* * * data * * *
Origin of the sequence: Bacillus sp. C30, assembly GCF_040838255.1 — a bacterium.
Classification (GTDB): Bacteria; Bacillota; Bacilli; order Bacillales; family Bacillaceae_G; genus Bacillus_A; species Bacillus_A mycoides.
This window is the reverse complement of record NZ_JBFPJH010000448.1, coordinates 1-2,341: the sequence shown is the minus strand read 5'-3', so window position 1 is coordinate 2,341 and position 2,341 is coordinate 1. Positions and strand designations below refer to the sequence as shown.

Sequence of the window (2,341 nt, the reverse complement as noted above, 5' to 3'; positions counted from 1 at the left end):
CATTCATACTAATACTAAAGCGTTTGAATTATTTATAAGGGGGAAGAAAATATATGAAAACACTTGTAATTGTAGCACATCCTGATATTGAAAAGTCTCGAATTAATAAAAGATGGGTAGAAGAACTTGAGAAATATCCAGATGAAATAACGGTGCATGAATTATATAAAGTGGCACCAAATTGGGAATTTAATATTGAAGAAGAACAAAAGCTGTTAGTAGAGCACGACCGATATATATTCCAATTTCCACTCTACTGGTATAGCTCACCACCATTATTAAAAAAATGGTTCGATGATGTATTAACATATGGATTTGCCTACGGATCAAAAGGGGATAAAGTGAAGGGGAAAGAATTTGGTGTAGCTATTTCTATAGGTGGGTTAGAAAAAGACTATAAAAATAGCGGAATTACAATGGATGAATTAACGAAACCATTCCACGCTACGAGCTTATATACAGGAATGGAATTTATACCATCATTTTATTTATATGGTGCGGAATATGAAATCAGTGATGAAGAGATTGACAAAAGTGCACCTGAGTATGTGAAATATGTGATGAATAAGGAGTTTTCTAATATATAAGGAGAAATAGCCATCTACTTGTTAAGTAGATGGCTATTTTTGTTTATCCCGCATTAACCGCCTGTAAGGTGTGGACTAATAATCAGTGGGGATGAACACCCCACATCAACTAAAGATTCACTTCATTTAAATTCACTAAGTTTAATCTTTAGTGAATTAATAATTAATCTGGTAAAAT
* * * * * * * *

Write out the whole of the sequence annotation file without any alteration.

Origin of the sequence: Bacillus sp. C30, assembly GCF_040838255.1 — a bacterium.
Classification (GTDB): Bacteria; Bacillota; Bacilli; order Bacillales; family Bacillaceae_G; genus Bacillus_A; species Bacillus_A mycoides.
This window is the reverse complement of record NZ_JBFPJH010000448.1, coordinates 1-2,341: the sequence shown is the minus strand read 5'-3', so window position 1 is coordinate 2,341 and position 2,341 is coordinate 1. Positions and strand designations below refer to the sequence as shown.

Sequence of the window (2,341 nt, the reverse complement as noted above, 5' to 3'; positions counted from 1 at the left end):
CATTCATACTAATACTAAAGCGTTTGAATTATTTATAAGGGGGAAGAAAATATATGAAAACACTTGTAATTGTAGCACATCCTGATATTGAAAAGTCTCGAATTAATAAAAGATGGGTAGAAGAACTTGAGAAATATCCAGATGAAATAACGGTGCATGAATTATATAAAGTGGCACCAAATTGGGAATTTAATATTGAAGAAGAACAAAAGCTGTTAGTAGAGCACGACCGATATATATTCCAATTTCCACTCTACTGGTATAGCTCACCACCATTATTAAAAAAATGGTTCGATGATGTATTAACATATGGATTTGCCTACGGATCAAAAGGGGATAAAGTGAAGGGGAAAGAATTTGGTGTAGCTATTTCTATAGGTGGGTTAGAAAAAGACTATAAAAATAGCGGAATTACAATGGATGAATTAACGAAACCATTCCACGCTACGAGCTTATATACAGGAATGGAATTTATACCATCATTTTATTTATATGGTGCGGAATATGAAATCAGTGATGAAGAGATTGACAAAAGTGCACCTGAGTATGTGAAATATGTGATGAATAAGGAGTTTTCTAATATATAAGGAGAAATAGCCATCTACTTGTTAAGTAGATGGCTATTTTTGTTTATCCCGCATTAACCGCCTGTAAGGTGTGGACTAATAATCAGTGGGGATGAACACCCCACATCAACTAAAGATTCACTTCATTTAAATTCACTAAGTTTAATCTTTAGTGAATTAATAATTAATCTGGTAAAAT